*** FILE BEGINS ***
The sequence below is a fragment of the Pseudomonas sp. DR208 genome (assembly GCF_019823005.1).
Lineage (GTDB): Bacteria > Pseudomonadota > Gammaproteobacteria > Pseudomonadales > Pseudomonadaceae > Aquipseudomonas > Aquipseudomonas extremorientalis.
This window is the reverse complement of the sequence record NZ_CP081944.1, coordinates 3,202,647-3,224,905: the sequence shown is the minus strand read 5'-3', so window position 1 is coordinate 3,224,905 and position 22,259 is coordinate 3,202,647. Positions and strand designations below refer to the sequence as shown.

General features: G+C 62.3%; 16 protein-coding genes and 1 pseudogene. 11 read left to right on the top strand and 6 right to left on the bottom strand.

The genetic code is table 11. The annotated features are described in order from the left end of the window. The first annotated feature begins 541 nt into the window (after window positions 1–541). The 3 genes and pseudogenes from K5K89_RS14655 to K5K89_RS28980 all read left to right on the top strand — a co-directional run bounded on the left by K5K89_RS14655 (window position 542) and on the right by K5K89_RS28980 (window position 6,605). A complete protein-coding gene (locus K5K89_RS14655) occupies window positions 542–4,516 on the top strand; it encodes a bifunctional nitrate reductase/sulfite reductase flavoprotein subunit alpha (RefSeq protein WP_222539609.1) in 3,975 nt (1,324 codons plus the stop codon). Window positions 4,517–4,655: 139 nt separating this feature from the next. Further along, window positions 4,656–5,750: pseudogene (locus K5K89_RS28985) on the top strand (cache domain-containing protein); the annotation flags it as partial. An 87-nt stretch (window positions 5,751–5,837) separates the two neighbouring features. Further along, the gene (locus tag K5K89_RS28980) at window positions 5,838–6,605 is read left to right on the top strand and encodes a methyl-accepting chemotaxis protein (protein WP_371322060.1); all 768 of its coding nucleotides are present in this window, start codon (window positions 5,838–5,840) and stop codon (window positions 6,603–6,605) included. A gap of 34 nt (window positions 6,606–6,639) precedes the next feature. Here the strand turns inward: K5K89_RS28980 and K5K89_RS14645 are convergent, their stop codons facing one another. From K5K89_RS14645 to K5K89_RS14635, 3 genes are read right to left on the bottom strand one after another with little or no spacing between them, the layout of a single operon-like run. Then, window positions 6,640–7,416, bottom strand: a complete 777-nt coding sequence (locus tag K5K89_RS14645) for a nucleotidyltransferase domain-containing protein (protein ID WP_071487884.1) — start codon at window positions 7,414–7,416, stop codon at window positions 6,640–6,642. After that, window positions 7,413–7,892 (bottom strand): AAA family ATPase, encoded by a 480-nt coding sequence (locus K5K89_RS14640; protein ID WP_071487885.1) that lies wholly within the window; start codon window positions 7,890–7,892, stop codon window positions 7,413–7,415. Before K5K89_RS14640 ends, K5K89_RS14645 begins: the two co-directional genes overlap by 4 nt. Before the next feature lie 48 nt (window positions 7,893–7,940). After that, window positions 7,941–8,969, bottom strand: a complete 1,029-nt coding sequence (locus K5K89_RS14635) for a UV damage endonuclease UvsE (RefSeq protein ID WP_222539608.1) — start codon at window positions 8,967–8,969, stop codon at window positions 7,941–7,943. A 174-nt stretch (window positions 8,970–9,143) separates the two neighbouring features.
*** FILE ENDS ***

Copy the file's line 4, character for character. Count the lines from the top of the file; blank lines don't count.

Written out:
General features: G+C 62.3%; 16 protein-coding genes and 1 pseudogene. 11 read left to right on the top strand and 6 right to left on the bottom strand.